How Do You Exercise Your Right to a Criminal Defense Attorney in Florida?
Facing a criminal charge is incredibly stressful. The right professional legal counsel can make all of the difference. You are probably already broadly aware of the fact that you have the right to be represented by a lawyer. You may be wondering: How do you actually get an attorney after an arrest? In this article, you will find an overview of the key things to know about exercising your right to a criminal defense attorney in Orlando.
The Sixth Amendment Protects Your Right to a Defense Lawyer
It is no secret that criminal proceedings are complicated. You do not have to try to navigate the system alone. The goal of police and prosecutors is to obtain a conviction. They are not there to protect your rights. The good news: Every person charged with a crime in Florida has the right to an attorney. The Sixth Amendment ensures that any person who is facing a criminal charge can be represented by a qualified legal professional. You can hire your own criminal defense attorney in Orlando. If you cannot afford a lawyer, the state will provide you with legal counsel (public defender.)
Law Enforcement Cannot Continue to Interrogate After Your Ask for an Attorney
A critical component of the rights granted to under the U.S. Constitution is your right to a Miranda warning. You are protected against self-incrimination. While police officers have the right to try to interview you (interrogate you), your Orlando criminal defense lawyer can—and should—be by your side each and every step of the way.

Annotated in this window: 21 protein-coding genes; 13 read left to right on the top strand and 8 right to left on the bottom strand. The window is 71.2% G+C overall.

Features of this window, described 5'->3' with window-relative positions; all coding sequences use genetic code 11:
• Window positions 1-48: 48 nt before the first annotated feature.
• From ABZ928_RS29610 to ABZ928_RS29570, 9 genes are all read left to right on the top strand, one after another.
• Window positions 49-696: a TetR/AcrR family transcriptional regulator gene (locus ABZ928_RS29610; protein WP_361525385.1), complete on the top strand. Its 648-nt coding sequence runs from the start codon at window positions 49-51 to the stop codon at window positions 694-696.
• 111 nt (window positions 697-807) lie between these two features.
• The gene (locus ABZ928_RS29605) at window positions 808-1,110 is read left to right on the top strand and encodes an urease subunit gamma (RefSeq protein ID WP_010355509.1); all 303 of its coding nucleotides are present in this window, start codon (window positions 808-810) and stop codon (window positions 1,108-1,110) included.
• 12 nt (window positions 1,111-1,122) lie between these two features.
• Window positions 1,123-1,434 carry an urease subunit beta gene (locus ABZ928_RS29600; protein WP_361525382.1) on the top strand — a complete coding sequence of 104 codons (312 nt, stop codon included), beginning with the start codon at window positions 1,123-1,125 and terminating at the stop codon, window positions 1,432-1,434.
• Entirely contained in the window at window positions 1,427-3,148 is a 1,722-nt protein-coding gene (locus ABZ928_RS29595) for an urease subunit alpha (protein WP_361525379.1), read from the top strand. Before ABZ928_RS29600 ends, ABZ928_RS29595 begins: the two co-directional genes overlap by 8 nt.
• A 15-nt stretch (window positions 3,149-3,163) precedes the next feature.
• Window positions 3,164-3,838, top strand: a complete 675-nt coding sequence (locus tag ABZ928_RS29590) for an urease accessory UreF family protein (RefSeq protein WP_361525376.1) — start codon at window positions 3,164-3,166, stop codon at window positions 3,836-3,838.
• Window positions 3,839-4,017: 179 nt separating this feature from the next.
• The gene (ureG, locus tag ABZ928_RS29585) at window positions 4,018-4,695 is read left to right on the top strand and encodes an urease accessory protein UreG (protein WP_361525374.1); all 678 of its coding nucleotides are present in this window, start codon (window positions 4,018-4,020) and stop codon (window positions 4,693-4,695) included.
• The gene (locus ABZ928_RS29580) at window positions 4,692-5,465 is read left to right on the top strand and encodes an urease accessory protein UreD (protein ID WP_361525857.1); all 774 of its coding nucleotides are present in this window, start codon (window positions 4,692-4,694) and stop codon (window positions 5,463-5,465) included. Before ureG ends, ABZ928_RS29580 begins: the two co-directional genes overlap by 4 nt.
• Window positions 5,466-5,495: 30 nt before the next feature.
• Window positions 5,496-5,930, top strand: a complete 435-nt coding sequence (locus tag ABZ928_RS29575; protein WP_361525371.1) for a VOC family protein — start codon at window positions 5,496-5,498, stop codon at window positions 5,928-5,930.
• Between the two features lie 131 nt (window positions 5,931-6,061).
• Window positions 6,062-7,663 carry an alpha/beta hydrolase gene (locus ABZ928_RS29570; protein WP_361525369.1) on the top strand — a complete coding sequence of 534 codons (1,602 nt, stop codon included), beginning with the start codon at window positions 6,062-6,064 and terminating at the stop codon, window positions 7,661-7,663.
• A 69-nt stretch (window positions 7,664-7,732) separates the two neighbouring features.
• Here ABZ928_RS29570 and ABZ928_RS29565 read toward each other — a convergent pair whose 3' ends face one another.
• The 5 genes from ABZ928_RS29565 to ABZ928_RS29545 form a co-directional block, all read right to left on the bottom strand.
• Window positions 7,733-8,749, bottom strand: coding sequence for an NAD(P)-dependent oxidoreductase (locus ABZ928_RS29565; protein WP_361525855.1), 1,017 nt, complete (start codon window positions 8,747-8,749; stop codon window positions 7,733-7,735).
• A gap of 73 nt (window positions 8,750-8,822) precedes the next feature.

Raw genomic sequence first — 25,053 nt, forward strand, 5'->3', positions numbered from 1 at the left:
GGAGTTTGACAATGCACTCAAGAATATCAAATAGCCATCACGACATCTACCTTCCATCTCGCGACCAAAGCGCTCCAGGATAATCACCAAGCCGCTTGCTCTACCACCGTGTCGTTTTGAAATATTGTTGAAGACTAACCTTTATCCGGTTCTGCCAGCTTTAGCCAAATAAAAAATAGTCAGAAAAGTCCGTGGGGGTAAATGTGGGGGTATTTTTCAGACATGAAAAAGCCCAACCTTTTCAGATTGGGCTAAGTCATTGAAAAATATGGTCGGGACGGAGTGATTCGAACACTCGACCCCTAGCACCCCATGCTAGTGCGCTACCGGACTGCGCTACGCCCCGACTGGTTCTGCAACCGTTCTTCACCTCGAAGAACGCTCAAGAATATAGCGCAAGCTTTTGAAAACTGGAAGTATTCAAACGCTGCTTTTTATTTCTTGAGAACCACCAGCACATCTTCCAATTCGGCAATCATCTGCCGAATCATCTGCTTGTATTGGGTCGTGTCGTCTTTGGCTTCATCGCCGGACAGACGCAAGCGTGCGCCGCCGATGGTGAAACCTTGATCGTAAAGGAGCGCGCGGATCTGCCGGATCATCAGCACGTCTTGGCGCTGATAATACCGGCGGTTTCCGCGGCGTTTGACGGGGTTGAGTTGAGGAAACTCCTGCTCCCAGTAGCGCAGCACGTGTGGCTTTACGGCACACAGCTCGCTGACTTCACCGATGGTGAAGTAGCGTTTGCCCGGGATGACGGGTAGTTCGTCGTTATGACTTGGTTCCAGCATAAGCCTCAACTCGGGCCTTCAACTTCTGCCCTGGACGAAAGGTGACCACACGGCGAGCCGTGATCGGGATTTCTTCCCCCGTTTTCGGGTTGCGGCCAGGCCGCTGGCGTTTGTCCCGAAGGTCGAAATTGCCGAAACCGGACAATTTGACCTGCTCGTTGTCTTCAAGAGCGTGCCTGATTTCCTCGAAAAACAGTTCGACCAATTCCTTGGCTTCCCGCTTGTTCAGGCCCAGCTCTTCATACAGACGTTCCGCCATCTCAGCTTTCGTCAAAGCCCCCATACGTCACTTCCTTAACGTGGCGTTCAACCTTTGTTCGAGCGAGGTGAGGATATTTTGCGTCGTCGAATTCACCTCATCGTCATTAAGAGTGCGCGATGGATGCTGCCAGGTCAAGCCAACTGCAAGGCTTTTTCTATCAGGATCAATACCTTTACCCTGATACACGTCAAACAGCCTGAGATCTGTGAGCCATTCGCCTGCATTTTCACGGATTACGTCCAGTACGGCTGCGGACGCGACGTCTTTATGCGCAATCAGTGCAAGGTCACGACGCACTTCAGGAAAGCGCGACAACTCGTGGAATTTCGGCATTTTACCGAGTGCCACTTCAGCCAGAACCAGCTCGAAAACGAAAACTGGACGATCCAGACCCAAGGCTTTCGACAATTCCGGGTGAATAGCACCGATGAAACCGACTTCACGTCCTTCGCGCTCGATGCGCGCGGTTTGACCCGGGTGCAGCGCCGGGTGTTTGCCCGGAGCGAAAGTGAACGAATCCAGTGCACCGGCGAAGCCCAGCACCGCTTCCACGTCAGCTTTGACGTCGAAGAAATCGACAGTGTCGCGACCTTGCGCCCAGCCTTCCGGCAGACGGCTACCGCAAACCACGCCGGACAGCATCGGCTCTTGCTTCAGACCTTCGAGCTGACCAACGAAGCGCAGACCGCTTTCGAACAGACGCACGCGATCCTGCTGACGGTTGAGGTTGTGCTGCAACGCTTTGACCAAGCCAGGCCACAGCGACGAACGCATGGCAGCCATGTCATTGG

In Florida, if you are in police custody and you ask for a defense attorney, the questioning must stop. In other words, law enforcement officers cannot force you to answer any of their questions. Further, the fact that you declined to cooperate with their investigation cannot be used as evidence against you in a criminal case. You can always stop an interrogation by asking for a lawyer.
You Must Make a Clear, Unequivocal Request for a Defense Lawyer
How do you invoke your right to a criminal defense attorney? It is actually a little bit more complicated than many people realize. While your constitutionally-protected right to an attorney is clear, it is essential to note that you must make a clear and unequivocal request for a defense lawyer. Simply implying or hinting at wanting legal representation is not enough. Here is an example: imagine that you are in a police interrogation room. They started questioning you aggressively. You make the following statements:
- “Maybe I should get a lawyer” and
- “Do you think I need an attorney?”
Did you invoke your right to ask for a defense lawyer? In the eyes of the Supreme Court of the United States, probably not. To ask police for a lawyer, you need to be clear, assertive, and, if needed, repetitive. Do not agree to answer any further questions. Simply state the following: I am invoking my right to an attorney.
Contact Our Orlando Criminal Defense Attorney Today
At Joshi Law Firm, PA, our Orlando criminal defense lawyer invests the time, resources, and personalized attention that our clients deserve. Call us right away or contact us online to set up a strictly confidential initial appointment. From our Orlando legal office, we provide solutions-driven legal guidance and support to defendants throughout all of Central Florida, including St. Cloud, Kissimmee, Apopka, Sanford, Clermont, Winter Garden, Winter Park, and Altamonte Springs.